An Exclamation Point is Like a Promise
“Cut out all these exclamation points. An exclamation point is like laughing at your own joke.”
~ Author unknown
Any regular reader of Writer Dad knows I rarely use the exclamation point. I don’t really have a rule in regard to its usage, but if I did, it would be something like this:
Deciding to use an exclamation point should be given the same sort of consideration one might use when making a promise, sparingly and only when meant.
My daughter often compels me to use the word promise, a word I love yet carry far too much respect for to use with frivolity. “Why won’t you just promise,” she’ll plead, eyes wide as a silver dollar and deep as bitter chocolate.
“Because I’m not positive I’ll be able to keep it.”
I’d much rather be able to say I never break a promise than cast the word about with abandon. My daughter might wish I’d promise more, but she knows well beyond the shadow of a doubt that every promise gliding from my lips is gilded in gold. Using an exclamation point with discretion, I would argue, imbues the same integrity to your writing.
I keep every promise I make and mean every exclamation point I use.
Text messaging, email, Twitter – new means of communication are refashioning our common tongue, yet as a season of too much rainfall reshapes a muddy slope, so will a decade of scattered symbols abbreviate out intent. I understand the evolution, and realize it’s a dubious platform to bridge positive parenting and potent writing, but I believe the lesson is apt. Just as lessening the frequency of our promises glazes each one with higher truth, minimizing our use of the exclamation point can only lead to an optimization of their overall effect.
A quick lesson in using the exclamation point
A sentence concluding with an exclamation point should either be an actual exclamation or a command, such as “Boo!,” “Wow!” or “Help!”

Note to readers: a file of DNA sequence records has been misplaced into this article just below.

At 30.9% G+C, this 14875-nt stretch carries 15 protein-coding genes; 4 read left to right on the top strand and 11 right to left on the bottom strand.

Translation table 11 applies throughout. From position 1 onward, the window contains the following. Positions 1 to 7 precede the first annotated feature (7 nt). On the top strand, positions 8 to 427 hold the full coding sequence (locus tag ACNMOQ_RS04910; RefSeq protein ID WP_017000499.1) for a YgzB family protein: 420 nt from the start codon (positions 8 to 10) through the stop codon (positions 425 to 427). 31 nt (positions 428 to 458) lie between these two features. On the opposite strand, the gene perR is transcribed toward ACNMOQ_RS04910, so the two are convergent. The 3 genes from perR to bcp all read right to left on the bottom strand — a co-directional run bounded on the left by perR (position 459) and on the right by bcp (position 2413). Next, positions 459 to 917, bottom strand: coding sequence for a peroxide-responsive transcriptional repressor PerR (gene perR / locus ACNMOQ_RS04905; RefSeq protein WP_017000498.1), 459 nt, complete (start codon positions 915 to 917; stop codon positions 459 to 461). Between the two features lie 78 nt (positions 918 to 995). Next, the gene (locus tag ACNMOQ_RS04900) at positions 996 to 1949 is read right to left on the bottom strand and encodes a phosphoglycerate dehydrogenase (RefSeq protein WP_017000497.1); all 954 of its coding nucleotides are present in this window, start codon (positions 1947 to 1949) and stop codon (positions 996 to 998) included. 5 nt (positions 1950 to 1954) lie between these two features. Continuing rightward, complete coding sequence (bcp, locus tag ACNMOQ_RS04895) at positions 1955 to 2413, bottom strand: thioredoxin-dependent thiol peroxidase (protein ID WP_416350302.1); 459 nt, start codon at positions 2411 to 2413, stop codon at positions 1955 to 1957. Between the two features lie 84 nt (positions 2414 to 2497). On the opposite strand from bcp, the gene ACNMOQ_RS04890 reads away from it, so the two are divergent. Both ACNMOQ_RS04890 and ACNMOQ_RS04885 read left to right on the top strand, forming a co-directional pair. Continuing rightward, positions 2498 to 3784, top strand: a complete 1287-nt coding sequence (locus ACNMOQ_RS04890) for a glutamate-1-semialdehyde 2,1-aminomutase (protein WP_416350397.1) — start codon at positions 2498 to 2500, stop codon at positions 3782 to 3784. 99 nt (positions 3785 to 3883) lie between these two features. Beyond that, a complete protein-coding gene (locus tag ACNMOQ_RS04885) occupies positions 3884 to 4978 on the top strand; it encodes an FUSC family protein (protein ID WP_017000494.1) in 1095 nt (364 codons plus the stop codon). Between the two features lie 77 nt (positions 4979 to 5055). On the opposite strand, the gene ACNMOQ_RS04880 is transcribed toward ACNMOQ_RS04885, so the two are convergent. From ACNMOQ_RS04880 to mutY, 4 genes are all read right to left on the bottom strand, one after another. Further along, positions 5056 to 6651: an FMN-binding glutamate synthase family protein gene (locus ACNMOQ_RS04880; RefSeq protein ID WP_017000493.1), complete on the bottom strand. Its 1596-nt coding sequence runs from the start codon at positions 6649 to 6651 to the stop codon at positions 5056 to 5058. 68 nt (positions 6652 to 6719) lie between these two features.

An exclamation point may also be used to convey the degree of a command. “I need a glass of water.” has an entirely different tone than, “I need a glass of water!”
An exclamation point can be used to convey excitement. “I can’t wait until it’s my birthday!” or “We’re almost there!” In both examples, the single exclamation point actually conveys more than the words themselves.
The exclamation point, I believe, has become the most overworked mark of the modern tongue. Of course I have no room to speak, I abuse the comma and semi-colon like my pet set of red headed stepchildren and let’s not even start on my ample exploitation of alliteration. However, I believe using an exclamation point when unnecessary will only dim even the strongest sentence.
“What a nice car!” “I had a great lunch!” or “That was a funny thing to say!” All would be far better minus the exclamation point. The best advice I can give is to read your work aloud and fill your breath with the strength an exclamation point suggests. If it sounds silly, it is.
Don’t make a promise you can’t keep or drop an exclamation point when it isn’t needed.